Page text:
The least mortal of us shook loose that chain.
I was never much of a cook. I know I wouldn’t last a day on the line. I never met the man and was kind of miffed that he never did a full episode on Denver. With all the news in the world today, this one still really fuckin hurts.
It hurts because everyone had a love for him. It hurts because he presented the entire world in a way that everyone could understand. From him, an entire generation of curious travelers was born (myself among them) and the way we look at far-off places has changed entirely.
His voice will always be unforgettable. The narrative voice fleshing through juxtaposed phrases waxing and waning through nothing terribly important. More so, he offered up a lens. Through his books or on TV, he presented the world through a lens that could change the mind of anyone who had a moment to spare.
That’s the lesson I’ll take away from. The lazy among us will say “story is the most vital thing ever.” I’d argue that it is the lens. The unique lens of the individual. The most vital thing we can do as writers, as creators, as the most human of fucking beings, is to create a lens to let others see the world as we see it. If reality is nothing more than perception, then here is a chance to change how we perceive things and therein change our own reality.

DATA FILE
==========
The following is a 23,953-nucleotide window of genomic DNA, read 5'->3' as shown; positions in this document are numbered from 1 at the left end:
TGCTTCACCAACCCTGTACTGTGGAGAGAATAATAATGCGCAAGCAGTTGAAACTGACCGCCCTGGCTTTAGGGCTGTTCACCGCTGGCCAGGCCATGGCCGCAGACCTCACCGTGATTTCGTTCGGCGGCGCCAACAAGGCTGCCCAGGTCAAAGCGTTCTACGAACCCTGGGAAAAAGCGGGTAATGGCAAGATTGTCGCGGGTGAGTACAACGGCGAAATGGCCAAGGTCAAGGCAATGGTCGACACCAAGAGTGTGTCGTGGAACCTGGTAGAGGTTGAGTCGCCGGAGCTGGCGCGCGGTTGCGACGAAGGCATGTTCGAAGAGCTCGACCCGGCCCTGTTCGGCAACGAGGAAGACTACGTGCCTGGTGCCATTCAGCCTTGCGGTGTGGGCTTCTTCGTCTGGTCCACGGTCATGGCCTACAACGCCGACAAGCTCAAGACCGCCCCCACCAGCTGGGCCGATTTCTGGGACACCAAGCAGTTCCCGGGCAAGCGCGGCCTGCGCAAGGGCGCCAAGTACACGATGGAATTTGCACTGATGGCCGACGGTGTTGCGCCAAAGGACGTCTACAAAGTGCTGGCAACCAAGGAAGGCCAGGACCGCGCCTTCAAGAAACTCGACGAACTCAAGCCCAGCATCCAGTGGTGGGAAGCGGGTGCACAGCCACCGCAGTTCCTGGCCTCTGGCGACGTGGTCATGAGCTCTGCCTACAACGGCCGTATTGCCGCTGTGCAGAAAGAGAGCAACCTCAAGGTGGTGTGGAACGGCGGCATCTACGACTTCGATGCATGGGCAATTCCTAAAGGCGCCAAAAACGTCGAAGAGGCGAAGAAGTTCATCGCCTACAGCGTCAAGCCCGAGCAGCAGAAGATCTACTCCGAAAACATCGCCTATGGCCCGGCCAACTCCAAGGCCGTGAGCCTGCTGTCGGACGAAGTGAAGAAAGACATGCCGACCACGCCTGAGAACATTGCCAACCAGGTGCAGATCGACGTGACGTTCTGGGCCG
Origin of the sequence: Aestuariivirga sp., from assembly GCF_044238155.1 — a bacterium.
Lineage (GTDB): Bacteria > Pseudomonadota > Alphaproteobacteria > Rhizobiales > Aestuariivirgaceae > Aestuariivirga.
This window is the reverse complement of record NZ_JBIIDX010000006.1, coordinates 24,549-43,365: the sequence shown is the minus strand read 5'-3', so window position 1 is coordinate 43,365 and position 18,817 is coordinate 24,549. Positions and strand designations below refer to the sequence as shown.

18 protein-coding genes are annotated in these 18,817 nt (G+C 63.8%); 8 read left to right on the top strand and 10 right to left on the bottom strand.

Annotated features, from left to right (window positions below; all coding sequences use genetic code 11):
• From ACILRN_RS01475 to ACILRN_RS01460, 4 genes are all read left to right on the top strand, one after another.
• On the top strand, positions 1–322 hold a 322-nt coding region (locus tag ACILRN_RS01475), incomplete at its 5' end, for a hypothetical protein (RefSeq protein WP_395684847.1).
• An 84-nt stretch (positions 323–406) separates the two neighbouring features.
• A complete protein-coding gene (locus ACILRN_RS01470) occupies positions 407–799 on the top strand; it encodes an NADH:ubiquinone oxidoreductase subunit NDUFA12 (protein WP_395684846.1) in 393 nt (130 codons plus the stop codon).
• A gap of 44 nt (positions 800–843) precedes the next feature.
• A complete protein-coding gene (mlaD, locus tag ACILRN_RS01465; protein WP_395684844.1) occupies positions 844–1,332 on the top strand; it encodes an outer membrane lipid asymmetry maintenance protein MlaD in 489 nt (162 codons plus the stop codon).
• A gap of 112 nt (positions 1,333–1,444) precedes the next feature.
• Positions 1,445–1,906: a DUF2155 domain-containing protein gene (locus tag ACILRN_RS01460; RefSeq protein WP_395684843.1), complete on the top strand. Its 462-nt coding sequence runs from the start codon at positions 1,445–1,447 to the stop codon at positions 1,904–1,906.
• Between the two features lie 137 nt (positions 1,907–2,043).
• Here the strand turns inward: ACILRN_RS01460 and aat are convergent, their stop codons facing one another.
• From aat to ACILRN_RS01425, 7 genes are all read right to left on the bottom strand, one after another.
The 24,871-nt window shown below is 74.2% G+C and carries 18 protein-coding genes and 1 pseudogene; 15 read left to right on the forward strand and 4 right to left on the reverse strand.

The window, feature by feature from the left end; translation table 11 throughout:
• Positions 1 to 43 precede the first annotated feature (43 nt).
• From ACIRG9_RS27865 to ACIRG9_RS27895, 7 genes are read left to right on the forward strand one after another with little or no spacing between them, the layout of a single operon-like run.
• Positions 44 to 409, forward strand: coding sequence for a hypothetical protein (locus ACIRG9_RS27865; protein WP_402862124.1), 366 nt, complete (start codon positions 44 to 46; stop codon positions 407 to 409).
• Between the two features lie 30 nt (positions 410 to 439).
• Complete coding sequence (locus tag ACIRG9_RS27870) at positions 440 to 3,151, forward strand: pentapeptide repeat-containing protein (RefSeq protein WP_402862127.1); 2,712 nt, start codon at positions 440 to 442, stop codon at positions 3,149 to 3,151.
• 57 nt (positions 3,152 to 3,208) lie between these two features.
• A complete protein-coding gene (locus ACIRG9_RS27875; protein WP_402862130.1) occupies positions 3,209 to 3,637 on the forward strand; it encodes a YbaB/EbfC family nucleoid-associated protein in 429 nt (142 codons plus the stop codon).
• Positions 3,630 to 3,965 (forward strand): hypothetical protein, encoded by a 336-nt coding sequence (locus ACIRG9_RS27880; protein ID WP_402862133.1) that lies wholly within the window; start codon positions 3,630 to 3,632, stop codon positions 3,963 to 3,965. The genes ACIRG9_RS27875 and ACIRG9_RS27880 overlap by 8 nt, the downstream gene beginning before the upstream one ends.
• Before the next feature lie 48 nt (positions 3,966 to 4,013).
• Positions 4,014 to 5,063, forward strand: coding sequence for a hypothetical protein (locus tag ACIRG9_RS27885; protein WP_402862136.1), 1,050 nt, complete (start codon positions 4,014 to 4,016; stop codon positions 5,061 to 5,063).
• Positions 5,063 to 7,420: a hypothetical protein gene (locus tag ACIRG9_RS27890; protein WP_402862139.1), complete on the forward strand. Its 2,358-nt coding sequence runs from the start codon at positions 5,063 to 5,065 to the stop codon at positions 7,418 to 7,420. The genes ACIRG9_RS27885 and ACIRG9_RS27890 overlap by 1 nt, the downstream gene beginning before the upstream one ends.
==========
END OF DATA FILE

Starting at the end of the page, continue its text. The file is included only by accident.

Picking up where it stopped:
It is one thing to debate, to argue, to get red in the face about the way things ought to be. It is quite another to view the picture through the lens of another. Walk a mile in their shoes, eat at their table, to know their pain. Reduce all of the world’s problems to their core essence, and it is one person applying their own experience to the challenges of their neighbor.
Every lens is different. Some are rosy, others dark, others carry a deep focus and others still are wide and the one beyond that considers things on a macro level. Some are well kept and clear, others carry the haze of age and the scratches of experience. Every one of them filters the light of experience uniquely. Lenses can be wiped clean to provide a little clarity (and therein sacrificing the unique greasy look), but a scratch or a mar cannot be repaired.
The subtext of today (this week? month?) is the impact of depression and suicide. The pedestrian among us, we will never know the story. But what could it have been in the world that wasn’t softened, humanized, made relatable by Bourdain’s lens that even he couldn’t bear to be a part of it anymore?